For someone less technical, those more specific details probably won’t resonate, and could instead serve to intimidate them. It would be like if you started someone’s first guitar lesson by trying to teach them a Jimi Hendrix solo. They would, most likely, leave that lesson feeling totally overwhelmed.
Instead, you need to show the basics of the product and how it applies directly to their use case — which is another reason why the discovery period is so needed. The more you get them envisioning themselves actually using the product, the better.
In fact, one study found 72% of those surveyed would only interact with personalized messages. It makes sense. Personalization takes time and effort. It shows you’re thoughtful and not just trying to make a quick sale. The more relevant you make your pitch to them, the less intimidating your product will seem, and the more likely you are to get them across the line.
My first sales job was at AT&T selling cell phones. It was 2009 and smartphones were becoming more mainstream, especially since people could now get an iPhone for under $200. I had these two customers, a couple in their 60’s, who came in probably once a week for two months to chat about smartphones.
After about eight or so meetings, they finally decided to make the switch. Even after buying, they came in regularly to continue learning more. They were incredibly loyal customers, and eventually sent a ton of referrals my way further down the line.
It can be easy to assume if someone doesn’t get something right away, that they never will. But, that’s not true. In fact, our capacity to learn new things doesn’t change as dramatically as most think. It’s never too late to learn.
By being patient with your prospect, you allow them ample time to get acquainted with your product and develop a deeper understanding. And if you thought eight sounded like a lot of touches prior to closing, it’s actually the average amount, according to research.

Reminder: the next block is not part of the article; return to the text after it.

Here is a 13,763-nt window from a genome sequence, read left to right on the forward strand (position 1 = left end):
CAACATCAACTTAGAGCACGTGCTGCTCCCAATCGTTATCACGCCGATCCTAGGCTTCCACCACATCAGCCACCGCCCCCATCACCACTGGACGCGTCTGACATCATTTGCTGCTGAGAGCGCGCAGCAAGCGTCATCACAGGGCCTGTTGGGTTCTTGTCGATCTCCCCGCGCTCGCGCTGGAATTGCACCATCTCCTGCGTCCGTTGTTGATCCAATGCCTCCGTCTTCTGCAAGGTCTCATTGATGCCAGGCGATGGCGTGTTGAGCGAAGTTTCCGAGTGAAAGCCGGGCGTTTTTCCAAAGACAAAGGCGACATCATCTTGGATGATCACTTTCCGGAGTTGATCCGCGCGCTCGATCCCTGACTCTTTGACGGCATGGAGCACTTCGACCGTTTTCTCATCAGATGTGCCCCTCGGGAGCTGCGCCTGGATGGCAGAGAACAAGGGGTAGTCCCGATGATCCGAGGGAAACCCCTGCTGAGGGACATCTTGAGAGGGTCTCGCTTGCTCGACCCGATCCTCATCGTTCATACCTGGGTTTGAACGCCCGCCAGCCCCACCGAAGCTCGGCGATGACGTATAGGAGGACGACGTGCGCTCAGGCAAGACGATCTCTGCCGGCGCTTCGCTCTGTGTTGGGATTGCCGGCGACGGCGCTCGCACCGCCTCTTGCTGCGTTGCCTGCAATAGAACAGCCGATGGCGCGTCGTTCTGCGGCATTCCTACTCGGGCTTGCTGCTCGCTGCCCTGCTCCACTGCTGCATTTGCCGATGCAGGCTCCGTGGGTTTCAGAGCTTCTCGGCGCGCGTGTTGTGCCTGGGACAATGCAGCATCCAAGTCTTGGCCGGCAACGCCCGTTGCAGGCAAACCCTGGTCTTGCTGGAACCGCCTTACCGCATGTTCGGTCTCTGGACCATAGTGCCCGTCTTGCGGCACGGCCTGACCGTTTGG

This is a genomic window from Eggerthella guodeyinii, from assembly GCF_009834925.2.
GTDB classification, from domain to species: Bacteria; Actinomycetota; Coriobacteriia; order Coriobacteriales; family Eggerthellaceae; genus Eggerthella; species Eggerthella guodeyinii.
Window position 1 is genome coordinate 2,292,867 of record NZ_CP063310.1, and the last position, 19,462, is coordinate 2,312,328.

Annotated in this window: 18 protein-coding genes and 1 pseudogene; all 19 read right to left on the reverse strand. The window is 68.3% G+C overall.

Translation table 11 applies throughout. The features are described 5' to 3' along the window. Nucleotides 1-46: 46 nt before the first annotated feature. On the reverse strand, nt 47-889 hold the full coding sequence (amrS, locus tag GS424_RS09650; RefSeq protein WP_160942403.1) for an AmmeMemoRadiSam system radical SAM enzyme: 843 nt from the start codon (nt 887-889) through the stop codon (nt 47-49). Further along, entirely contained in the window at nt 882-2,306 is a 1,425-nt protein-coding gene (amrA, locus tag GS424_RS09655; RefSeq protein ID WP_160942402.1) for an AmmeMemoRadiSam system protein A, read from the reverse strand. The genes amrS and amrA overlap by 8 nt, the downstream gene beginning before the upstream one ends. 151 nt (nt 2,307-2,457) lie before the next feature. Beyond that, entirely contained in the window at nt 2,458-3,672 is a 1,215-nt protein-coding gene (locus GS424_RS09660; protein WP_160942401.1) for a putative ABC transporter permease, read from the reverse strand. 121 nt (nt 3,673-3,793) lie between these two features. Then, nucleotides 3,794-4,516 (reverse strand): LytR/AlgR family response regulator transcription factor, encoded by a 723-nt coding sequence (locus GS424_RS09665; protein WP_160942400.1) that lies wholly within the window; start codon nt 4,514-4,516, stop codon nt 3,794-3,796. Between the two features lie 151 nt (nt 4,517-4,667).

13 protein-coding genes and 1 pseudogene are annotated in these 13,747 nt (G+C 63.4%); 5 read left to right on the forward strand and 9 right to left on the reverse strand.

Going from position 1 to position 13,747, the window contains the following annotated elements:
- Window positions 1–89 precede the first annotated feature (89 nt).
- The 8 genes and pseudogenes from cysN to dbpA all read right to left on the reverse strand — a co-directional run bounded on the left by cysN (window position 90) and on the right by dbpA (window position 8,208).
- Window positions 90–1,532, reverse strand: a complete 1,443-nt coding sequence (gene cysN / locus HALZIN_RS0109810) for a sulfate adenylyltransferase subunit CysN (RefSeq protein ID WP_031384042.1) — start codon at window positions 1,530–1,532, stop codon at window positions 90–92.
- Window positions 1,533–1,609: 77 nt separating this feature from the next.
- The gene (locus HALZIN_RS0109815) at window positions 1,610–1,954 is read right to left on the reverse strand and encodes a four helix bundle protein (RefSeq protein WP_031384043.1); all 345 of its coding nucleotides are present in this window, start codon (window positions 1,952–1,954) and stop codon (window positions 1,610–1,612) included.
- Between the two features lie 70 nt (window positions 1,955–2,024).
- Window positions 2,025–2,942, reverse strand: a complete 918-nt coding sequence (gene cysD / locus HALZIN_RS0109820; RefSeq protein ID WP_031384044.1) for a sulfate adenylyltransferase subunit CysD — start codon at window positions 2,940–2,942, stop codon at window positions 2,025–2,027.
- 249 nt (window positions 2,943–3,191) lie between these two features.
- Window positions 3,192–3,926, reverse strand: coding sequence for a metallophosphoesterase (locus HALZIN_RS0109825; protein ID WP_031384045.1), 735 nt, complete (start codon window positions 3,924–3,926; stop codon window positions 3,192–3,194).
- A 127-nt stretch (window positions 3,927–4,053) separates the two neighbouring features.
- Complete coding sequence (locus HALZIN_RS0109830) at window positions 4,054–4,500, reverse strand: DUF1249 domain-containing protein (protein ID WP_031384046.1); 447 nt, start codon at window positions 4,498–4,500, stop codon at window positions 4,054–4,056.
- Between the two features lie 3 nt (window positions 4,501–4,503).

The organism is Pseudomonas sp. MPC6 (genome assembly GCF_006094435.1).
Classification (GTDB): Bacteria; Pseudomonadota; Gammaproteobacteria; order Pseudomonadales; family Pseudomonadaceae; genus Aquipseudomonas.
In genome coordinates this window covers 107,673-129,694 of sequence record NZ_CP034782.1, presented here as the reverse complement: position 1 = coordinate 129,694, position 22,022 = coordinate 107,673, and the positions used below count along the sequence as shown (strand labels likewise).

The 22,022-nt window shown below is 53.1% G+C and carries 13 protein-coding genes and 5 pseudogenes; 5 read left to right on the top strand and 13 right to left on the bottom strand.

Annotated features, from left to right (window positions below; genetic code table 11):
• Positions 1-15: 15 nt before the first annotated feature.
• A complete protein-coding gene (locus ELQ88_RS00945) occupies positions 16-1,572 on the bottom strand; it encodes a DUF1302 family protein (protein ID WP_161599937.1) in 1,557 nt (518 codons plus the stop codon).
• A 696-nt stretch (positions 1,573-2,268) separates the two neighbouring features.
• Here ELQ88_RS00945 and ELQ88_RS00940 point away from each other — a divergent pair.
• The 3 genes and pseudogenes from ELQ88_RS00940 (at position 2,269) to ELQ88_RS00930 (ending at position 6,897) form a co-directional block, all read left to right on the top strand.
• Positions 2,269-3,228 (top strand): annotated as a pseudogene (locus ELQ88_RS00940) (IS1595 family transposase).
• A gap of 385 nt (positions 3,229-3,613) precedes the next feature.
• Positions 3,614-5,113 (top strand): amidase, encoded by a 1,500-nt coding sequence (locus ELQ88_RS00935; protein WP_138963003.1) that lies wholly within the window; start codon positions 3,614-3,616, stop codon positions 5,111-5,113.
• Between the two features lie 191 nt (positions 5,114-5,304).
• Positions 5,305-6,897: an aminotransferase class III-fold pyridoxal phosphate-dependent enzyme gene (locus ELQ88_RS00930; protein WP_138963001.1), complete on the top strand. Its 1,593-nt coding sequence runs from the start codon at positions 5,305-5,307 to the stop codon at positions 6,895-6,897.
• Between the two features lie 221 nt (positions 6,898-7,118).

Remember, all the knowledge you have about your product was gained over time. So, it’s only natural that it may take your prospect a little bit to get a grasp on your offering. Be patient with them, and it’ll pay dividends later on.
Did you know that as much as 86% of customers would be willing to pay 25% more for a better customer service experience? It may not always be something we think of as a key differentiator, or something to talk about as a selling point, but for those with less technical knowledge, it can be a game changer.
When you’re talking to your prospect, be sure that you’re regularly confirming to them that there will be continued support after they purchase. Perhaps that comes in the form of an account manager, or through your support team. No matter the case, be sure to highlight those resources.
Also, if your company runs webinars or something similar, be sure you’re reaching out to them proactively to let them know. You may even consider sharing relevant help center documentation to answer questions they have, as it’s something they can review at their convenience.
It’s also very important you let them know that you’ll continue to be a resource for them. You may not be able to be as hands-on, but you should always be able to offer some level of support, even if it’s just pointing them in the right direction to find an answer.
No one person is an expert on everything (but it does seem we all have at least one friend who acts like they are). Though your “sales performance art” may land sometimes, it’s not always going to resonate with everyone.
In the cases where a prospect is coming in with less previous knowledge than some, it’s important to modify your approach to meet them where they’re at. That may mean a longer sales cycle, or the need to do some things outside the norm, but it’ll all make you a better salesperson, give them a better experience, and help you move more deals forward.